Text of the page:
Kensington Palace yesterday confirmed that the Duchess of Cambridge, Kate Middleton, is pregnant with her third child with husband Prince William.
Royal watchers are already speculating about the gender of Royal Baby No. 3, who will join siblings Prince George, 4, and Princess Charlotte, 2. In betting that started mere minutes after the palace’s announcement, odds on the unborn baby’s gender were equal at 10/11 for a boy and a girl, according to London-based betting house William Hill. Alice was the top choice for the baby’s name with odds at 8/1, followed by Elizabeth at 10/1, James at 12/1, and Arthur at 12/1.
The gender of the Duchess’s baby is especially notable this time around, since he or she will be the younger sibling of Princess Charlotte. Years ago, a new baby brother would have usurped Charlotte’s place in the line of succession to the throne, but that’s no longer the case. If Royal Baby No. 3 is indeed a boy, he will not displace Charlotte, but fall in line behind her. That’s due to a new law introduced shortly after the Duke and Duchess of Cambridge married in 2011, that gave any daughter of a future U.K. monarch equal right to the throne. The law took effect four years later. Its passage upended a centuries-old succession law that said that the sons of a monarch take precedence over any daughters in inheriting the crown. Only if a monarch had no male heirs—as was the case for the Queen’s father George VI—could the throne be passed to a daughter.
“The idea that a younger son should become monarch instead of an elder daughter simply because he is a man…is at odds with the modern countries that we have become,” David Cameron, then the U.K. prime minister, said at the time of the law’s passage.
Interestingly enough, Japan is experiencing a crisis that’s resulting from not adapting to modern standards of equality. The day before the Duchess’s pregnancy announcement, Japan’s Princess Mako made official her engagement to a commoner. Her marriage to a non-royal means she’ll forfeit her title, as dictated by law. Her departure from the imperial family highlights a sort of existential crisis for Japan’s royals. Unlike Britain, in Japan, only male heirs can inherit the Chrysanthemum throne, and the imperial family is running out men.
Oxford University Vice Chancellor Louise Richardson lashed out at “mendacious media and tawdry politicians” who have accused university leaders of using tuition fee increases to boost their own salaries. Rather, she said, the higher fees make up for reductions in government funding. Her comments come after the University and College Union highlighted the discrepancy between the salaries of university vice chancellors and the pay of regular staff.
A Moscow court this week will hear the gender discrimination case of two Aeroflot flight attendants who accuse the airline of demoting them in favor of younger, thinner, more attractive crew members. The case made headlines in April when men with ties to the airline tacitly admitted to the claims, with one stating that “the appearance of its employees” is a selling point for the airline’s passengers. The hearing is also notable because it’s the first of its kind to involve a major, state-controlled Russian company, and it’s challenging what one plaintiff calls Russia’s “new war against women.”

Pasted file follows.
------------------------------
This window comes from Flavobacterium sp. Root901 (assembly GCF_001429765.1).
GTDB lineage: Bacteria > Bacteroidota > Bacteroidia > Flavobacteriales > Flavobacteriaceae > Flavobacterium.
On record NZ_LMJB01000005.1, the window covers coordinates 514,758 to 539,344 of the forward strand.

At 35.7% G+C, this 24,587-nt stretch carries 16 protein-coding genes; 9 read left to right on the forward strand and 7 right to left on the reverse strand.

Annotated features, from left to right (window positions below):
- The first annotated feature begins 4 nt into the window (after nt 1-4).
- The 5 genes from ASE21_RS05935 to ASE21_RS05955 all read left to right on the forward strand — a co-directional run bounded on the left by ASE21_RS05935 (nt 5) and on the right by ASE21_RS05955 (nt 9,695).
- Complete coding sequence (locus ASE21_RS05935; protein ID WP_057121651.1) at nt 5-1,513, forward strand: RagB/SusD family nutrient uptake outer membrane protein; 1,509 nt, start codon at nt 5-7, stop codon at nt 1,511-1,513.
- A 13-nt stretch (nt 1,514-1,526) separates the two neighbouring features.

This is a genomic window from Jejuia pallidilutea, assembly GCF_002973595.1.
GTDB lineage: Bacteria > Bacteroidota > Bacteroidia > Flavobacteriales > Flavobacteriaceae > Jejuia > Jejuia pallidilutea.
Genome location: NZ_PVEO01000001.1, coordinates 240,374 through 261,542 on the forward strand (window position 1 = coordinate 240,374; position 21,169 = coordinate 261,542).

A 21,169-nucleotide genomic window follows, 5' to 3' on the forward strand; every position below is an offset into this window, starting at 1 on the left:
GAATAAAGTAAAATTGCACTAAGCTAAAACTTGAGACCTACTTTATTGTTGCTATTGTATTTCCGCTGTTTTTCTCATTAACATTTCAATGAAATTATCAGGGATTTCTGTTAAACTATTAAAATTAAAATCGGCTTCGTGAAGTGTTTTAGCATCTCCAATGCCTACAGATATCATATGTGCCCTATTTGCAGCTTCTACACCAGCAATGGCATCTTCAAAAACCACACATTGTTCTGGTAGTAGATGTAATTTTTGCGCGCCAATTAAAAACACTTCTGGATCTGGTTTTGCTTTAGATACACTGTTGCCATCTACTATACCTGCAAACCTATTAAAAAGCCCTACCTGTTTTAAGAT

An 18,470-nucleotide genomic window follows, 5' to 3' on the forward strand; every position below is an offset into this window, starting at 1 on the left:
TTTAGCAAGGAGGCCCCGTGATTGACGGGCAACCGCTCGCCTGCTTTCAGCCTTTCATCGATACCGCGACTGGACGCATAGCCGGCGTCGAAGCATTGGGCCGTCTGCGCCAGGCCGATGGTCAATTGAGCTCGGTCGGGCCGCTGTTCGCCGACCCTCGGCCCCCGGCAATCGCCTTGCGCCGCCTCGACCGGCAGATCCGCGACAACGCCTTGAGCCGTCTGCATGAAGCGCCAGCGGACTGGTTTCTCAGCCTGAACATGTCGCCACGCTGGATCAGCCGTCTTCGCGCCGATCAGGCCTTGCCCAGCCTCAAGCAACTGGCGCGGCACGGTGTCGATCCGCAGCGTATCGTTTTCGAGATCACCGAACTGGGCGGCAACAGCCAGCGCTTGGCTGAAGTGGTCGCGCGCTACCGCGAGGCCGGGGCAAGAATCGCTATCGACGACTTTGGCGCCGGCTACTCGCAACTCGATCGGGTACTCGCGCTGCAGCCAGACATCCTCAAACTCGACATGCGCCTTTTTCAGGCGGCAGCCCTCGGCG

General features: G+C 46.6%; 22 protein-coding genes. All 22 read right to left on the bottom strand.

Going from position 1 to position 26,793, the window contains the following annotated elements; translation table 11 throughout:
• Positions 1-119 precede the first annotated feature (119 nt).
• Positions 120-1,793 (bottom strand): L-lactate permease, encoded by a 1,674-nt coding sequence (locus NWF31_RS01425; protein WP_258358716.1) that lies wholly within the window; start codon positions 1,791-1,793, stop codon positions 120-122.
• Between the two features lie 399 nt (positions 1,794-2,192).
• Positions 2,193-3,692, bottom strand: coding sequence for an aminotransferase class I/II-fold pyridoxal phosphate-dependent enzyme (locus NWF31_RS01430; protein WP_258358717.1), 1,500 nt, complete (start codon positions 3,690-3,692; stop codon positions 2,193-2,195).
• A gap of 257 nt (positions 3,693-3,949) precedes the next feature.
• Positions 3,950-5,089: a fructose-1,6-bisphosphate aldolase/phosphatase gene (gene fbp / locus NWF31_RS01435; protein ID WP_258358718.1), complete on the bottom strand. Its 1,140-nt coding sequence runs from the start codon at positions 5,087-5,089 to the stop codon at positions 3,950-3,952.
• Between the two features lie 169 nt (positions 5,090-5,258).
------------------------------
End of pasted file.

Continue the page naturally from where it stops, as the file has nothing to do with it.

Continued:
Tunnel vision in Tunisia
Tunisian President Beji Caid Essebsi is pushing forward on his plan for the country to achieve gender equality. The nation has already passed a law prohibiting violence against women and closed a loophole that let rapists escape persecution by marrying their victims. His latest efforts—allowing women to marry outside the Islamic faith and enjoy equal rights under inheritance laws—are facing widespread resistance outside and inside the predominately Muslim nation.
Change in tone
Powerlifting has seen an explosion of women in the sport, with the number of female competitors ballooning from 3,000 to 6,000 between 2014 and 2016. Female power lifters say the sport builds confidence as much as its shapes muscles.
The crypto life
Cryptocurrency has a new supporter in—wait for it—Paris Hilton. The reality TV star tweeted her endorsement of an initial coin offering run by LydianCoin Pte Ltd, which describes itself as a “utility-token that allows cryptocurrency-enabled purchasing of targeted, A.I. driven digital marketing and advertising services.” Hilton’s involvement is simultaneously being seen as proof of a cryptocurrency bubble and as evidence of digital currency’s networking effect.
Nikki on North Korea
U.S Ambassador to the United Nations Nikki Haley continued to call for diplomacy in response to North Korea’s missile tests, though she argued that Kim Jong-un “is begging for war.” “We have kicked the can down the road long enough,” she told the U.N. Security Council. “The time has come for us to exhaust all of our diplomatic means before it’s too late.”
PM under pressure
Following the arrest of Cambodian opposition figure Kem Sokha, another opposition leader Mu Sochua is calling on the international community to put more pressure on Cambodian Prime Minister Hun Sen. Known internationally for campaigns against sex trafficking and for women’s rights, Mu Sochua said world leaders must now recognize Cambodia as a “false democracy” and speak out further against the PM’s crackdown on independent media and rights groups ahead of next year’s elections.
The waiting game
Nobel Peace Prize Winner Malala Yousafzai on Sunday urged fellow laureate Aung San Suu Kyi, the defacto leader of Myanmar, to act to stop the violence against the nation’s Rohingya minority. Yousafzai said their treatment has left her heartbroken: “Over the last several years, I have repeatedly condemned this tragic and shameful treatment. I am still waiting for my fellow Nobel laureate Aung San Suu Kyi to do the same. The world is waiting and the Rohingya Muslims are waiting.”